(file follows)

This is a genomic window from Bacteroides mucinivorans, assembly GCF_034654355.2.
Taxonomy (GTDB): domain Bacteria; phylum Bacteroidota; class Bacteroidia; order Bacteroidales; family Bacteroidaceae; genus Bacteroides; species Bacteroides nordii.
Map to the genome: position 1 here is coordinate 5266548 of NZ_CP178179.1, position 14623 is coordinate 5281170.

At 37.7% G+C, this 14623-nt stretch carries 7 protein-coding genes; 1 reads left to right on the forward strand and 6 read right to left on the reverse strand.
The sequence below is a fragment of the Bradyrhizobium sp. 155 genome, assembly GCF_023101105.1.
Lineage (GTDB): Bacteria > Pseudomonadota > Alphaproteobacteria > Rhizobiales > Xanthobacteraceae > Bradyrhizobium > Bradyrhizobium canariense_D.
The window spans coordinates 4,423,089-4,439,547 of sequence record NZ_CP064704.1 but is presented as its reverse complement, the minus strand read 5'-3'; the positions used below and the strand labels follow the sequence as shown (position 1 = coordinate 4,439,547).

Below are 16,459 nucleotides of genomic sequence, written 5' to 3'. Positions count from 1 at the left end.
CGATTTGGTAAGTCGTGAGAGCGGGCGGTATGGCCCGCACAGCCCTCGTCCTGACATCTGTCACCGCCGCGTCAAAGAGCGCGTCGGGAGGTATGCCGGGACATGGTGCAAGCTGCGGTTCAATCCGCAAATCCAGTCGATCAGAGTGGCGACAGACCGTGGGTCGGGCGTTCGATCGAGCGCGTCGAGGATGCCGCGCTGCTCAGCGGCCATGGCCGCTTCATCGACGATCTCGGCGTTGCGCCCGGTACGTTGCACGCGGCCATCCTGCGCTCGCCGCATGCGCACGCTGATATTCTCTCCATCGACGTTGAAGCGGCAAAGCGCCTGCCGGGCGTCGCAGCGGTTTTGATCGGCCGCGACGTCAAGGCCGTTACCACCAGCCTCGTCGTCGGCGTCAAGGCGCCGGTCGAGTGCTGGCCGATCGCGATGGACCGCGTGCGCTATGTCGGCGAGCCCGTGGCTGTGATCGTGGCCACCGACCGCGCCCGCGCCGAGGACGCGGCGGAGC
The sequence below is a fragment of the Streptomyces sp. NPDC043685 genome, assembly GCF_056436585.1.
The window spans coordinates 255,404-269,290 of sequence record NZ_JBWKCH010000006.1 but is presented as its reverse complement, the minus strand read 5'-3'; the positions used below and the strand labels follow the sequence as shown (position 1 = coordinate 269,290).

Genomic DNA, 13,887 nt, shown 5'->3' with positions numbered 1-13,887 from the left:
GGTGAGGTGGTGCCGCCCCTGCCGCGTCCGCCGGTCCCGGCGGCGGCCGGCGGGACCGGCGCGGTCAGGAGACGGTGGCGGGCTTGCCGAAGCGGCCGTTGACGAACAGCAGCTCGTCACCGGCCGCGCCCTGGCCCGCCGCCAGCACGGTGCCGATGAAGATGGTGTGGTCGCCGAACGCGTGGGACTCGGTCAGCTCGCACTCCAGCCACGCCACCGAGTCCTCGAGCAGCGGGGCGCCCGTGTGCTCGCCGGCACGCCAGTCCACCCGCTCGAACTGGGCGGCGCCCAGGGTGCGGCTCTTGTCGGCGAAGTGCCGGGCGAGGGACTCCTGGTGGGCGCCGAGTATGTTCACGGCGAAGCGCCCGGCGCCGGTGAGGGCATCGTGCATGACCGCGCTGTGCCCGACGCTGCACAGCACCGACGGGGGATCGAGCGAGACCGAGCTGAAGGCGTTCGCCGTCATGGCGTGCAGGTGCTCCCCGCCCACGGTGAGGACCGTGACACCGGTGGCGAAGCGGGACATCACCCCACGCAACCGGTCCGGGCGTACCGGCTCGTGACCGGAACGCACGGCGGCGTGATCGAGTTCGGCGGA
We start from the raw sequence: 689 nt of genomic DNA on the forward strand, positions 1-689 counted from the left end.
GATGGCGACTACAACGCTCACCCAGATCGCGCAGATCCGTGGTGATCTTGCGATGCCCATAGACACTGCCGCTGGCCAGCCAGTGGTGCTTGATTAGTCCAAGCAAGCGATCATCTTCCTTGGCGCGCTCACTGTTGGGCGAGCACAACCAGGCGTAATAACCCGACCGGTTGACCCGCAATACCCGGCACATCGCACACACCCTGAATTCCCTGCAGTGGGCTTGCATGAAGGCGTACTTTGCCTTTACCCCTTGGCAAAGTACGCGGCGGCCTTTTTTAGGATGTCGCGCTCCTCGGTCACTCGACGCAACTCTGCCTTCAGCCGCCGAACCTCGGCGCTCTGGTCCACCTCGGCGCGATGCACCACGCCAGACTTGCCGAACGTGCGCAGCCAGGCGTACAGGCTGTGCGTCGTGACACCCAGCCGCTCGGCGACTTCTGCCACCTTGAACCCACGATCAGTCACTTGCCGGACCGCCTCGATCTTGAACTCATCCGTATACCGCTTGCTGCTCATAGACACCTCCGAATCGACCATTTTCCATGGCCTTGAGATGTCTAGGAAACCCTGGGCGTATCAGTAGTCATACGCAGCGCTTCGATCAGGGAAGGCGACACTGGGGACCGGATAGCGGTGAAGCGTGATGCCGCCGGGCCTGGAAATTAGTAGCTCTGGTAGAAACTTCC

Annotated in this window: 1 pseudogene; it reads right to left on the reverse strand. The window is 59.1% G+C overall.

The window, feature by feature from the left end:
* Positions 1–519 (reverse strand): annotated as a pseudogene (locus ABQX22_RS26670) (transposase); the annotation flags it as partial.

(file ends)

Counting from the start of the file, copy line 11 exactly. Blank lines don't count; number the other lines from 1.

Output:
The window spans coordinates 255,404-269,290 of sequence record NZ_JBWKCH010000006.1 but is presented as its reverse complement, the minus strand read 5'-3'; the positions used below and the strand labels follow the sequence as shown (position 1 = coordinate 269,290).